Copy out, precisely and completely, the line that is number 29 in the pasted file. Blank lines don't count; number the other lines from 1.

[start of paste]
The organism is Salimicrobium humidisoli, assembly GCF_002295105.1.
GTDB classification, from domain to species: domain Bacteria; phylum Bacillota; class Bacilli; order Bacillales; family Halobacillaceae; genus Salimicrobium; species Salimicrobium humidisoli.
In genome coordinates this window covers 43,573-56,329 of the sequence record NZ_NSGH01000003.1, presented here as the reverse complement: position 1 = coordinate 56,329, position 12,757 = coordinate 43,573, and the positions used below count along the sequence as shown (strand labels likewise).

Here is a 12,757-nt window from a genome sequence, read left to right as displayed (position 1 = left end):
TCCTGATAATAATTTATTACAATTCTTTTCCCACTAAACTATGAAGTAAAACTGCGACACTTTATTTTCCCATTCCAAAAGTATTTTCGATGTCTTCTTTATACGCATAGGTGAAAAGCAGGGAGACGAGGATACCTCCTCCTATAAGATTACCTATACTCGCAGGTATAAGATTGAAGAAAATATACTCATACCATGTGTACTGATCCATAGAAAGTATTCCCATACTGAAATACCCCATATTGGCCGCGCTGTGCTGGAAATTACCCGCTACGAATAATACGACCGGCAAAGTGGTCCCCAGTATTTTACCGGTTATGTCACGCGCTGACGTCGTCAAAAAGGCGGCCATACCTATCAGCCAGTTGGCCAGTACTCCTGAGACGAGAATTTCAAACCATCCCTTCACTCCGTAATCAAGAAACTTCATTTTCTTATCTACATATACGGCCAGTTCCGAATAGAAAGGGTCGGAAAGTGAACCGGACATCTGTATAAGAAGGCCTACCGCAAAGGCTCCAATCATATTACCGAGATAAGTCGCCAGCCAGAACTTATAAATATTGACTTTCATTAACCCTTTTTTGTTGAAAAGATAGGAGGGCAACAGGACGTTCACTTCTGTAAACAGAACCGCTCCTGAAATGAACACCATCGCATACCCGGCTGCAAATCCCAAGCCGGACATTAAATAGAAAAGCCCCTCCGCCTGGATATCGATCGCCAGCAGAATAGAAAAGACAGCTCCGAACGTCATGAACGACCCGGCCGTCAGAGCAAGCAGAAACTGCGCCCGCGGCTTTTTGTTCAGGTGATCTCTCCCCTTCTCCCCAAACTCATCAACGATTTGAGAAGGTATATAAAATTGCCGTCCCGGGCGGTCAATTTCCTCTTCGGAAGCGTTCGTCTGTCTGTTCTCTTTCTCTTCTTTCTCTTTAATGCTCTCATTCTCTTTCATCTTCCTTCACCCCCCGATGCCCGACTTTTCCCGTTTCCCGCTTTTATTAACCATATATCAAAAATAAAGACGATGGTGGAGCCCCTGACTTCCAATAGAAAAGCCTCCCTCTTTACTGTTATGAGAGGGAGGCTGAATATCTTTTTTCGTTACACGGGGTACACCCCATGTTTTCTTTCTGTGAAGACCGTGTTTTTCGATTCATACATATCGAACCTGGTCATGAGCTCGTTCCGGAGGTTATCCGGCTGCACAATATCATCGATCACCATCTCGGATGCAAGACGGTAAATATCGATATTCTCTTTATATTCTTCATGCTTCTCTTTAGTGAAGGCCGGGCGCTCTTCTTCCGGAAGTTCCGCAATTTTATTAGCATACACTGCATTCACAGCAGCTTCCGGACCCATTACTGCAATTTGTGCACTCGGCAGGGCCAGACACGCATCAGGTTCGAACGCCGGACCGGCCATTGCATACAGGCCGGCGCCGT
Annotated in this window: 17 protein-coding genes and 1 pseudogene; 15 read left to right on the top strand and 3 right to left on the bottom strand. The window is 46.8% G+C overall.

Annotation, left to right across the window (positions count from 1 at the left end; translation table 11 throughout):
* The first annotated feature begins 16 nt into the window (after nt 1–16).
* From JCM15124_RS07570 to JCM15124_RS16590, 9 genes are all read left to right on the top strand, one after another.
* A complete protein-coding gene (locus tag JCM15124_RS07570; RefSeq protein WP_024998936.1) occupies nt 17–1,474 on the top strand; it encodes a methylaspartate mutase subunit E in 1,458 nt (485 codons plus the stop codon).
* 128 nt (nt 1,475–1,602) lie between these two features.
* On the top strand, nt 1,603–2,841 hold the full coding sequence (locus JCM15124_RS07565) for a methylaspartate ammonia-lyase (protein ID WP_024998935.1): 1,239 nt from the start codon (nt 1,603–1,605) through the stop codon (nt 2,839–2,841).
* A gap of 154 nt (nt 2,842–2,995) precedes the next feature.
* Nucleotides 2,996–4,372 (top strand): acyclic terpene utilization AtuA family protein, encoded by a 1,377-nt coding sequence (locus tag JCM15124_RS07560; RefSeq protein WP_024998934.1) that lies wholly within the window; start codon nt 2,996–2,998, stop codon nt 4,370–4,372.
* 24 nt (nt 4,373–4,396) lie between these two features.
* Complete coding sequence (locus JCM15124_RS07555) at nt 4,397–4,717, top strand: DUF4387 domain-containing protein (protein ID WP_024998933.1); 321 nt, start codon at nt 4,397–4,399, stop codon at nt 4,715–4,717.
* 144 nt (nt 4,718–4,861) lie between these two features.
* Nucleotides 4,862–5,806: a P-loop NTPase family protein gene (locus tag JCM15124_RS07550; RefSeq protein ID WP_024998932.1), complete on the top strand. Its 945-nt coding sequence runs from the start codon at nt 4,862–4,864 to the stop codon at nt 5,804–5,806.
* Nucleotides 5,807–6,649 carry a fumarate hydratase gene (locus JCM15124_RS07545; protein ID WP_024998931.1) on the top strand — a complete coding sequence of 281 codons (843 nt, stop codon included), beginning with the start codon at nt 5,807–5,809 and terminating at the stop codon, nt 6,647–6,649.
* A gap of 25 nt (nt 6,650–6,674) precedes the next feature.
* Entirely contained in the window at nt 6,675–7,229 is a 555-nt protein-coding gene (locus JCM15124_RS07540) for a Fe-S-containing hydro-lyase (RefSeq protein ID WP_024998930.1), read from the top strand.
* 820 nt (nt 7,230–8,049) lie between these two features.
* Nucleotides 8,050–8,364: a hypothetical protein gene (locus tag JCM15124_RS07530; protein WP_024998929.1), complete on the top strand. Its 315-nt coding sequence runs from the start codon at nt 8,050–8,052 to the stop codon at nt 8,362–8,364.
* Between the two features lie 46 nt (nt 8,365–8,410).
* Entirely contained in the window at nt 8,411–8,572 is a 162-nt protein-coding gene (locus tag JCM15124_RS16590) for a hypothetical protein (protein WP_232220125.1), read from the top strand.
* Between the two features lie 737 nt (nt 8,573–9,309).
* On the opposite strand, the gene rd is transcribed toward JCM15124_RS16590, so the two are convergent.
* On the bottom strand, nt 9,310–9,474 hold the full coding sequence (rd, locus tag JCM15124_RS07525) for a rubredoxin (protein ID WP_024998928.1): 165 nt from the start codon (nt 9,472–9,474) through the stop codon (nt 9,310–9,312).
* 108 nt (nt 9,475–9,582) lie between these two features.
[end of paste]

* 108 nt (nt 9,475–9,582) lie between these two features.